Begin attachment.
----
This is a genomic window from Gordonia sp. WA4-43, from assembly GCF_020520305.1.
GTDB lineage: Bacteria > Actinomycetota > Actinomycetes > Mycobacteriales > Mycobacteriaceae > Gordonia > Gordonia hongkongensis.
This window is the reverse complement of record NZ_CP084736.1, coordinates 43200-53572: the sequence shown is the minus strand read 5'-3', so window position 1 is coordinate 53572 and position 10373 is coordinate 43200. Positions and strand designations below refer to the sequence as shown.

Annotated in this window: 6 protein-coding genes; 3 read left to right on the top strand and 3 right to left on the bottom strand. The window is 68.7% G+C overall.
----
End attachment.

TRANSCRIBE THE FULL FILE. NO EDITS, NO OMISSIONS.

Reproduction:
This is a genomic window from Gordonia sp. WA4-43, from assembly GCF_020520305.1.
GTDB lineage: Bacteria > Actinomycetota > Actinomycetes > Mycobacteriales > Mycobacteriaceae > Gordonia > Gordonia hongkongensis.
This window is the reverse complement of record NZ_CP084736.1, coordinates 43200-53572: the sequence shown is the minus strand read 5'-3', so window position 1 is coordinate 53572 and position 10373 is coordinate 43200. Positions and strand designations below refer to the sequence as shown.

Annotated in this window: 6 protein-coding genes; 3 read left to right on the top strand and 3 right to left on the bottom strand. The window is 68.7% G+C overall.